This loan from the state, Mr. Montero explains, results in the state taking control of the district.
“The degree of state control is determined by the size of the loan relative to the district’s budget,” he explains.
If the size of the loan exceeds twice the size of the district required service level, the school board becomes an advisory body only, the superintendent is no longer employed by the district, and a state administrator is assigned and assumes the powers of the Board and Superintendent.
“State loans are typically set up for repayment over 20 years. In both situations above, state control remains over the school district until the loan is fully repaid,” he explained. “The State Trustee or State Administrator reports directly to the Superintendent of Public Instruction – the State of California – not the local school board or community.”
All of the costs of ensuring a fiscal recovery are the responsibility of the district and are added to the amount of the state loan.
“The State Administrator’s mission is to restore fiscal solvency as soon as possible so that the loan can be paid back to the state. This will be done by reducing expenditures to a level that is lower than revenues so that the reserves can be rebuilt over time while the state loan is being paid back. This means that all possible avenues for balancing the budget are pursued,” Mr. Montero continues.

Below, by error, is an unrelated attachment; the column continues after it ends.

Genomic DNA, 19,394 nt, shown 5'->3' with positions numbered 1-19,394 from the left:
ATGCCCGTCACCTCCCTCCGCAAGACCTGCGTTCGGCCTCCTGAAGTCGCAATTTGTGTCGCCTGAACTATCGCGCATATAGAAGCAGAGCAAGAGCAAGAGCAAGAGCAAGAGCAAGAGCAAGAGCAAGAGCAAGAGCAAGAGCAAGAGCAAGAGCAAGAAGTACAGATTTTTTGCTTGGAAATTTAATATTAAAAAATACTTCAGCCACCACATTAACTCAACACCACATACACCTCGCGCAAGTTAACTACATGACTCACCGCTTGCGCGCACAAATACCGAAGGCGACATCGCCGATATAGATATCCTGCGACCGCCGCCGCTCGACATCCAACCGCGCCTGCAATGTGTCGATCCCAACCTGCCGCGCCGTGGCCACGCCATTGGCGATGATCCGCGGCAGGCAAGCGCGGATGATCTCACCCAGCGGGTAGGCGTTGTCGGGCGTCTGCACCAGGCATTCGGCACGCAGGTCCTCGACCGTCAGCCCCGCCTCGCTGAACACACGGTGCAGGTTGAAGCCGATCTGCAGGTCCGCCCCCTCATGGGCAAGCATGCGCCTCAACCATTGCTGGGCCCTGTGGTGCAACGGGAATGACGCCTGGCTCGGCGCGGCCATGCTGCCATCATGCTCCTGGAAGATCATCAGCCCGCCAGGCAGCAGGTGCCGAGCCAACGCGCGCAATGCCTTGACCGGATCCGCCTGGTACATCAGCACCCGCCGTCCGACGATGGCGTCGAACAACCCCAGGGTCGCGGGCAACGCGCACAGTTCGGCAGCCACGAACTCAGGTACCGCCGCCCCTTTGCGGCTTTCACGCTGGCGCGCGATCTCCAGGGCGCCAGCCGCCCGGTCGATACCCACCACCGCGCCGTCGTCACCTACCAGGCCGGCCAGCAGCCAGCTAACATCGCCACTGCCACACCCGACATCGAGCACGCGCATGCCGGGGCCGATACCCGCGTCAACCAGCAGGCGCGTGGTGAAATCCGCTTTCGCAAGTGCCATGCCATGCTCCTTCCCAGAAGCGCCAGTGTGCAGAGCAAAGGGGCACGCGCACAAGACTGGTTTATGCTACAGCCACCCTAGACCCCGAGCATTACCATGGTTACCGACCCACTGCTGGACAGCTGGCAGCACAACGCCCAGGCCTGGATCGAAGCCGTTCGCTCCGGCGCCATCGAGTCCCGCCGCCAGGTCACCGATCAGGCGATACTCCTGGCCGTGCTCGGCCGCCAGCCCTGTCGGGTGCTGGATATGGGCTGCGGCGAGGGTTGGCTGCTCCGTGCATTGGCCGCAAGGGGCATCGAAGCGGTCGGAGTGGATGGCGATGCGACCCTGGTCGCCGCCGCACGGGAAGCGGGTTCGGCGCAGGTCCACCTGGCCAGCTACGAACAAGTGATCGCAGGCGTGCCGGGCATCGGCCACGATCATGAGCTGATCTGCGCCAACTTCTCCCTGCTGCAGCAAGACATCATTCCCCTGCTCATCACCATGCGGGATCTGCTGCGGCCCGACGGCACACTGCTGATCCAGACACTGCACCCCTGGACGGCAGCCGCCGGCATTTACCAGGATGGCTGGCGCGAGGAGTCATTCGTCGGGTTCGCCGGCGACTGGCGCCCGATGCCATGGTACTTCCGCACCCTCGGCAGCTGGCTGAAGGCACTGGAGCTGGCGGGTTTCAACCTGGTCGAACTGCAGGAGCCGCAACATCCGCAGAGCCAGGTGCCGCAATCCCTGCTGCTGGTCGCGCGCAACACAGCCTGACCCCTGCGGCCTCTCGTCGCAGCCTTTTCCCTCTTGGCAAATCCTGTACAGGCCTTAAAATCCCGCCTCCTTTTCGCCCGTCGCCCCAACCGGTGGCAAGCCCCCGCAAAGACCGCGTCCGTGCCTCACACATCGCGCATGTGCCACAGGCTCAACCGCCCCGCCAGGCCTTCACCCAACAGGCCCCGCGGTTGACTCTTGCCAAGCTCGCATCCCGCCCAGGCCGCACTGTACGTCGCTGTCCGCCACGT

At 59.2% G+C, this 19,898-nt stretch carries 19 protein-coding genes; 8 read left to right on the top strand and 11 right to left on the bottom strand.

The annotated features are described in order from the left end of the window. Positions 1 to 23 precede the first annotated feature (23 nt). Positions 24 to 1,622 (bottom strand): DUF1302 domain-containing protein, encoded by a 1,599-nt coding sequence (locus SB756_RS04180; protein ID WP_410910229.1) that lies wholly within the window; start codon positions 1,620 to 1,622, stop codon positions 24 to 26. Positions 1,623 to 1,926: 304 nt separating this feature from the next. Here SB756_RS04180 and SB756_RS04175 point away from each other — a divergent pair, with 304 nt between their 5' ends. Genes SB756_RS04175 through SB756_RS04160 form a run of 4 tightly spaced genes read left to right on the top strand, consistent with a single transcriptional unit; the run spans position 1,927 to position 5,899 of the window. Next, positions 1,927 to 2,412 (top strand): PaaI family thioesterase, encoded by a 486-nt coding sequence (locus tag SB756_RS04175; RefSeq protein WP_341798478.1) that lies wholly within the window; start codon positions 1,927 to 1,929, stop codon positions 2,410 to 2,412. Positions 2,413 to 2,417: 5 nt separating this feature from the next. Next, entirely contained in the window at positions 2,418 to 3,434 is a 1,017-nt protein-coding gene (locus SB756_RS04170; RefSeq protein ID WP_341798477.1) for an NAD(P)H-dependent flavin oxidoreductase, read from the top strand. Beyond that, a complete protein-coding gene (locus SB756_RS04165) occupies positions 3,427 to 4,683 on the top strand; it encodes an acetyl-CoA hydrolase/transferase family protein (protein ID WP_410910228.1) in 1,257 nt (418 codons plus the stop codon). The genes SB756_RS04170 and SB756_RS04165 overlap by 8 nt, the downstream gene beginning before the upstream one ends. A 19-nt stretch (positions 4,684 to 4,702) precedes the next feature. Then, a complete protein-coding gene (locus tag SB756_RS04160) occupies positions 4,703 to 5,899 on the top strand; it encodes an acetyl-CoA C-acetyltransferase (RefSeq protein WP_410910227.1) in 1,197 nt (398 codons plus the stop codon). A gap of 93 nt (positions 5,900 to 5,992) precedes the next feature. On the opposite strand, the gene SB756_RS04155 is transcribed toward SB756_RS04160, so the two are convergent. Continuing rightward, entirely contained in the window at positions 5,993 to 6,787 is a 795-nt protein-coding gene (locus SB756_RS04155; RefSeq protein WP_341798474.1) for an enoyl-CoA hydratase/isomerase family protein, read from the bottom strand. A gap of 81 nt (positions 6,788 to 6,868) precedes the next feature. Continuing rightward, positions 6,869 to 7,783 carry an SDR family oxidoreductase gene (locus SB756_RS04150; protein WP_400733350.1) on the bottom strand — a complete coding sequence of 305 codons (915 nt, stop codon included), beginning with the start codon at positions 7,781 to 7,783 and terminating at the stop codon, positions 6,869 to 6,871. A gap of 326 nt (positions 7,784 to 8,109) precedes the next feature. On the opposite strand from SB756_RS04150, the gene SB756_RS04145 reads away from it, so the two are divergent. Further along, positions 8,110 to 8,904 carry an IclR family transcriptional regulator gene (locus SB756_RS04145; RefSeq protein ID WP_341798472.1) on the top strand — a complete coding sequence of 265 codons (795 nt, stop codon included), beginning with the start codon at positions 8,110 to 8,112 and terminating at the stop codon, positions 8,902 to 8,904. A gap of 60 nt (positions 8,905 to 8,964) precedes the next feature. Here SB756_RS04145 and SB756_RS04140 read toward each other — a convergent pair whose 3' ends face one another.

“The State Administrator cannot set aside any contractual obligations that the district has already entered into, including vendor contracts and bargaining unit contracts, without renegotiating them,” he said. “If modifying provisions of these contracts is critical to gaining fiscal solvency, the State Administrator has the power to invoke the timelines available in the contracts or by law, including the ability to use the impasse/factfinding process to unilaterally impose changes in collective bargaining agreements.”
His final note is that the district remains under some level of state control until the payback is complete and generally speaking, “recovery costs more and takes longer if a state loan is required.”
The most ominous statement, though, comes from Bruce Colby, who warned the board that the district could have a balanced budget but still run out of cash due to deferrals from the state.
—David M. Greenwald reporting